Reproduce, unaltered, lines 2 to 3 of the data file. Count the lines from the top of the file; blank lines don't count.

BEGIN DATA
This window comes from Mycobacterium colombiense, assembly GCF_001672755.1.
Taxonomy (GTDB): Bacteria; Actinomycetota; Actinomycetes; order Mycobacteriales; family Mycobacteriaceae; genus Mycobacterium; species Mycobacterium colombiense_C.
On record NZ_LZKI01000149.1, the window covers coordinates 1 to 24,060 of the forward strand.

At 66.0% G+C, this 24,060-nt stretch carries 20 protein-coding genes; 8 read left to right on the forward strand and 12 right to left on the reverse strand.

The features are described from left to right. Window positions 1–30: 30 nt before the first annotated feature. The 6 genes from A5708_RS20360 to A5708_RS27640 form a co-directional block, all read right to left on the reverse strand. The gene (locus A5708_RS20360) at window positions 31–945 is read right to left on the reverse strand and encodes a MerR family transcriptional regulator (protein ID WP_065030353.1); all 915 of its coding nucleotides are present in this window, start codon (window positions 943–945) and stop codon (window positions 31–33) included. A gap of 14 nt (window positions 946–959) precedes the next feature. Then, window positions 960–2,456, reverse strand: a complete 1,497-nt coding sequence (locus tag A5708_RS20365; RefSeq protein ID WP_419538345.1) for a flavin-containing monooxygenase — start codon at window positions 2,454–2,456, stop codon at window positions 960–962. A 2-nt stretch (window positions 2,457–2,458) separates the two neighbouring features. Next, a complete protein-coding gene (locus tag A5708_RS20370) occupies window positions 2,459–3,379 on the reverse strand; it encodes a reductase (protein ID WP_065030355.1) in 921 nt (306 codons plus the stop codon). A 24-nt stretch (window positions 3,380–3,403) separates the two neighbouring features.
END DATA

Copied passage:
Taxonomy (GTDB): Bacteria; Actinomycetota; Actinomycetes; order Mycobacteriales; family Mycobacteriaceae; genus Mycobacterium; species Mycobacterium colombiense_C.
On record NZ_LZKI01000149.1, the window covers coordinates 1 to 24,060 of the forward strand.